The incidence of VTE in COVID-19 in the non-ICU setting was 10%. Subgroup analysis based on CUS screening revealed significant interaction. However, the credibility of the subgroup analysis was low. Most VTE incidences were driven by DVT dominating by Zhang et al. study (DVT incidence =42%) and by PE dominating by Mazzaccaro et al. study (PE incidence = 72%, respectively) [28, 31]. In Zhang study, anticoagulant prophylaxis was given in 37% of patients whereas in other studies anticoagulant prophylaxis was utilized in more than 80% of patients. In another study from China by Xu and coworkers [10], anticoagulant prophylaxis was also partially given in 22% of patients, but the incidence of DVT was quite low (1%). This could be explained by a difference in the baseline risk of VTE for which the proportion of patients with high-risk VTE (Padua score ≥ 4) was much higher in the study by Zhang than those in the study by Xu et al. (65% vs. 7%). A high incidence of PE in a study by Mazzaccaro could be due to CTPA screening for PE in all patients rather than in those with clinical suspicion. Overall, the incidence of VTE is low in the non-ICU setting. Anticoagulant prophylaxis should be considered in the non-ICU setting, especially in patients with high risk for VTE.

Among the imaging studies which reported PE events detected by CTPA or DVT detected by CUS, the incidences of PE and DVT were 26 and 33%, respectively. Most studies selected patients who underwent CTPA or CUS regardless of clinical severity status. Thus, the interpretation was limited. Findings of imaging on CTPA demonstrated that thrombus was more commonly occurred in the distal part (subsegmental and segmental artery) rather than a more proximal pulmonary artery. This could reflect the microvascular thrombosis “in situ” caused by endothelial injury and local inflammation [46, 49].

Data on VTE-related death were limited. Few studies reported the outcome of death in patients with VTE, but it could not be assumed to be VTE-related death in all patients. Many clinical and laboratory factors, including older age, sex, clinical severity assessed by using SOFA score, and high D-dimer were associated with mortality [50, 51].

Few arterial thrombotic events have been reported. Most events were ischemic stroke, and few were myocardial infarction. Though several case reports and case series demonstrated the possibly increased risk of arterial thrombosis, we did not include those studies in the analysis since there was no data available for incidence calculation, and the study designs are subjected to selection bias.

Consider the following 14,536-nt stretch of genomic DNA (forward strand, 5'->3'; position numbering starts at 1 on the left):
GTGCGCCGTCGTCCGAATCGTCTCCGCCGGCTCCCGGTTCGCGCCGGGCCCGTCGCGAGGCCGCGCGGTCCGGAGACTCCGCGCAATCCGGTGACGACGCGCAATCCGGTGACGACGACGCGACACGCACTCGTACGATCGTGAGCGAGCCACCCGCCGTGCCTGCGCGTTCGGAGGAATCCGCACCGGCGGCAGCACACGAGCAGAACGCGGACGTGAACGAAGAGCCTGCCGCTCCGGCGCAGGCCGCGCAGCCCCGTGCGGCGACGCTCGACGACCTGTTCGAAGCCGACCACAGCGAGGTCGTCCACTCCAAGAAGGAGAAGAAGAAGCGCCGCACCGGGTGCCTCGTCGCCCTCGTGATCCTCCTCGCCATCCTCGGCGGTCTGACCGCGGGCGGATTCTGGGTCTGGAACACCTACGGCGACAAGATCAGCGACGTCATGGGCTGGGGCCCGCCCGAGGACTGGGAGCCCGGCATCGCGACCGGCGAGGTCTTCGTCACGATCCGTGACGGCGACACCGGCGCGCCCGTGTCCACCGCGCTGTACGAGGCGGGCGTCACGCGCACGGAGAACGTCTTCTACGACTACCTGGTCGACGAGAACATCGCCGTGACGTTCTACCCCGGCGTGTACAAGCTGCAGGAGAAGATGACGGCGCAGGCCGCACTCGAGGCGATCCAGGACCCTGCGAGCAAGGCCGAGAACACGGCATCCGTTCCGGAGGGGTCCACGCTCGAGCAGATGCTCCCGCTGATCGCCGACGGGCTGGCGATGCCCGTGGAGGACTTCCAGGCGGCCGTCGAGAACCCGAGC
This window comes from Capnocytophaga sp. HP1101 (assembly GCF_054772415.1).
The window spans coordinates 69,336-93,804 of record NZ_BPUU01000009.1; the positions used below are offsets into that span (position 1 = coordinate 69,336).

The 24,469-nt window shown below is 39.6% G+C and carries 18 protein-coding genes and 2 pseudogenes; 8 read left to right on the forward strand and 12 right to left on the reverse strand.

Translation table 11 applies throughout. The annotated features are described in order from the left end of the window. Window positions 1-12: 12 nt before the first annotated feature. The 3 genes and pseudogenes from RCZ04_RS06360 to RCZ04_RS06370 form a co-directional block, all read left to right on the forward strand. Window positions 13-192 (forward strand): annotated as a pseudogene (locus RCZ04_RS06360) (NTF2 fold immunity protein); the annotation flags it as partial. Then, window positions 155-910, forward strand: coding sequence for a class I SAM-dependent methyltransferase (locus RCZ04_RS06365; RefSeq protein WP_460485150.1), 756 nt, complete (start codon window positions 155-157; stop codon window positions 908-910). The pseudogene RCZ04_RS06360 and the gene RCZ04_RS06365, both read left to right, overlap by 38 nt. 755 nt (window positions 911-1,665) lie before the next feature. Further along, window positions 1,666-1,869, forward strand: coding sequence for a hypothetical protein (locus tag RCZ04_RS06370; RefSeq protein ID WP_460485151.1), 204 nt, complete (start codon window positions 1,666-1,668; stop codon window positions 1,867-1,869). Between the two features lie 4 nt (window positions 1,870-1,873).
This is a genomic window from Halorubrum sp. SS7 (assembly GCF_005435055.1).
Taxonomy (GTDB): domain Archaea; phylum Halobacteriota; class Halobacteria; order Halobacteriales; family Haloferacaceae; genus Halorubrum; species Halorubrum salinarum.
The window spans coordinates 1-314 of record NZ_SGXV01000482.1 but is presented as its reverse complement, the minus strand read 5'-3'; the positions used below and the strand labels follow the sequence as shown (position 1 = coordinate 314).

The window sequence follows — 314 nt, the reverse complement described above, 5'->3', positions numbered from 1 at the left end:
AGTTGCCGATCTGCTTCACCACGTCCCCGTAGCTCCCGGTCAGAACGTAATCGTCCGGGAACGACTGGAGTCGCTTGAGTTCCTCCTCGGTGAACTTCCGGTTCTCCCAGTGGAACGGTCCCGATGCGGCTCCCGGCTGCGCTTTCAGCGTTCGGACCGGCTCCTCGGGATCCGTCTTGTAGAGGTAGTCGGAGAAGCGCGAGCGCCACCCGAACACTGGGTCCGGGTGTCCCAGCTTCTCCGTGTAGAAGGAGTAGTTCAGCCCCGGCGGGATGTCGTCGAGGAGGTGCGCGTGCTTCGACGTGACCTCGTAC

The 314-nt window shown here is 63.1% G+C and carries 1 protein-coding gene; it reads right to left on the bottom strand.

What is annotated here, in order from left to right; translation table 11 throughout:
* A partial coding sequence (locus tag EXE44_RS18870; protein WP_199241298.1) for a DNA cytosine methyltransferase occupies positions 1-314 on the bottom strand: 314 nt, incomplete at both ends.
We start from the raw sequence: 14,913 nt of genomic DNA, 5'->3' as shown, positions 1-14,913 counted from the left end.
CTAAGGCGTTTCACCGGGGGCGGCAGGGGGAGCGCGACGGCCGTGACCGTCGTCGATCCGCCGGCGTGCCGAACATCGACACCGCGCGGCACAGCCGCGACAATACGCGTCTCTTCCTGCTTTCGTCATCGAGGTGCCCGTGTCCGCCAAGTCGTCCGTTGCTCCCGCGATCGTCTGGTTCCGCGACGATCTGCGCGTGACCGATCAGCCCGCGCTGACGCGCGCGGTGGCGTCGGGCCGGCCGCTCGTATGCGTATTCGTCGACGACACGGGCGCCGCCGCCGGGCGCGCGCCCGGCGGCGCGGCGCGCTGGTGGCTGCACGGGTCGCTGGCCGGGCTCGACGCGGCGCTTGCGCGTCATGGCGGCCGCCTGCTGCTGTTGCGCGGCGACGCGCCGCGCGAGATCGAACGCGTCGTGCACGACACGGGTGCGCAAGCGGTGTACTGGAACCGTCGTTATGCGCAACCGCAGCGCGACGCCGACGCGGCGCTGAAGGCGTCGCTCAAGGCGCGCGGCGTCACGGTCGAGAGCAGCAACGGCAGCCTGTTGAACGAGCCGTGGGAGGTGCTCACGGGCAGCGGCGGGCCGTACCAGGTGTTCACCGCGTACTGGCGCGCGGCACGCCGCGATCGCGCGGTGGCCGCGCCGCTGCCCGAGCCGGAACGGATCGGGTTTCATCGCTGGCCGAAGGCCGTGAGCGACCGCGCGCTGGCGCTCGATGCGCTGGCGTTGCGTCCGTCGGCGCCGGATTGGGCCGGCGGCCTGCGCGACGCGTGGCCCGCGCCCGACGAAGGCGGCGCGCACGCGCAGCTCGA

Our study has several strength. We performed a systematic literature search, including grey literature with no language restriction. Full-text eligibility and risk of bias were reviewed by two independent researchers. However, there are some limitations. Most studies were retrospective in design with a small sample size. Thus they were subjected to risk of selection bias. High heterogeneity between groups was presented in most analyses, although I2 is possibly not a reliable indicator of true heterogeneity among prevalence meta-analyses [52]. One post hoc subgroup analysis was able to demonstrate the subgroup effect but prespecified subgroup analyses did not reveal significant interaction. CTPA for PE detection was not routinely performed in all patients in the ICU. Hence, the true incidence of PE could be underestimated. However, most studies performed CTPA based on clinical suspicion, which represented the clinically significant PE.


The incidence of VTE was 28 and 10% in COVID-19 patients in the ICU and non-ICU settings, respectively. The incidence of DVT was significantly higher in studies that incorporated the CUS screening protocol. The incidence of ATE in the ICU setting was low. VTE prophylactic measures should be given to all hospitalized patients with COVID-19, especially in the ICU setting. Since approximately one-fourth of patients admitted to the ICU setting developed VTE, careful monitoring of the patients for VTE and its complications is strongly advised. The optimization of anticoagulant dosing to prevent VTE is currently under investigation.

Availability of data and materials

Not applicable.

Change history

  • 29 December 2020

    An amendment to this paper has been published and can be accessed via the original article.



Coronavirus disease 2019


Venous thromboembolism


Pulmonary embolism


Deep vein thrombosis


Arterial thromboembolism


Confidence interval


Intensive care unit


Compression ultrasound


Computed tomography pulmonary angiography


United Kingdom


United States of America


Severe acute respiratory syndrome coronavirus 2


Real-time polymerase chain reaction


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K. B. and P. Numthavej designed the methods; K. B. and P.C. performed study selection; K.B. and P. Numthavej performed data extraction, study quality assessment, and analysis; K. B. wrote the manuscript; and N.N., S.P., A.P., P. Niparuck, and P. Angchaisuksiri critically revised the manuscript. The author(s) read and approved the final manuscript.

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Correspondence to Kochawan Boonyawat.

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Boonyawat, K., Chantrathammachart, P., Numthavaj, P. et al. Incidence of thromboembolism in patients with COVID-19: a systematic review and meta-analysis. Thrombosis J 18, 34 (2020).